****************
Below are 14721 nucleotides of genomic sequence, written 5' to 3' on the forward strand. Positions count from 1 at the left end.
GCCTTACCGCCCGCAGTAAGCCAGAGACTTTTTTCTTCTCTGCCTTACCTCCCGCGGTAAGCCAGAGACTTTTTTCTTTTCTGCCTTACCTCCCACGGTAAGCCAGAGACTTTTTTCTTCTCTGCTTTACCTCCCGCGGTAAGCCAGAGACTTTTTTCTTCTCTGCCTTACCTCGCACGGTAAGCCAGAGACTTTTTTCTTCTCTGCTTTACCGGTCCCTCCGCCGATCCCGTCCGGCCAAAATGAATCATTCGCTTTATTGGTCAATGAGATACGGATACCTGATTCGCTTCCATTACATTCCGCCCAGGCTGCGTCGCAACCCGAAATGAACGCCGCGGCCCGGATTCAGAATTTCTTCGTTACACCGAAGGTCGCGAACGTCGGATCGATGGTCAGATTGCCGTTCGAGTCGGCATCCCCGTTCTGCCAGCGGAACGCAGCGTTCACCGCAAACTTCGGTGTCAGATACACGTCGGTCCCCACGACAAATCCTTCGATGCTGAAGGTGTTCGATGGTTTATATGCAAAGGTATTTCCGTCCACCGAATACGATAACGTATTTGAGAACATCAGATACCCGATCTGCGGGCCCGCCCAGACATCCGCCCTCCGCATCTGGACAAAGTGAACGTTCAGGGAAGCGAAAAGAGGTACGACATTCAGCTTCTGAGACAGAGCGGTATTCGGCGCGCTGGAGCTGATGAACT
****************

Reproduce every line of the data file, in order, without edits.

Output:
Below are 14721 nucleotides of genomic sequence, written 5' to 3' on the forward strand. Positions count from 1 at the left end.
GCCTTACCGCCCGCAGTAAGCCAGAGACTTTTTTCTTCTCTGCCTTACCTCCCGCGGTAAGCCAGAGACTTTTTTCTTTTCTGCCTTACCTCCCACGGTAAGCCAGAGACTTTTTTCTTCTCTGCTTTACCTCCCGCGGTAAGCCAGAGACTTTTTTCTTCTCTGCCTTACCTCGCACGGTAAGCCAGAGACTTTTTTCTTCTCTGCTTTACCGGTCCCTCCGCCGATCCCGTCCGGCCAAAATGAATCATTCGCTTTATTGGTCAATGAGATACGGATACCTGATTCGCTTCCATTACATTCCGCCCAGGCTGCGTCGCAACCCGAAATGAACGCCGCGGCCCGGATTCAGAATTTCTTCGTTACACCGAAGGTCGCGAACGTCGGATCGATGGTCAGATTGCCGTTCGAGTCGGCATCCCCGTTCTGCCAGCGGAACGCAGCGTTCACCGCAAACTTCGGTGTCAGATACACGTCGGTCCCCACGACAAATCCTTCGATGCTGAAGGTGTTCGATGGTTTATATGCAAAGGTATTTCCGTCCACCGAATACGATAACGTATTTGAGAACATCAGATACCCGATCTGCGGGCCCGCCCAGACATCCGCCCTCCGCATCTGGACAAAGTGAACGTTCAGGGAAGCGAAAAGAGGTACGACATTCAGCTTCTGAGACAGAGCGGTATTCGGCGCGCTGGAGCTGATGAACT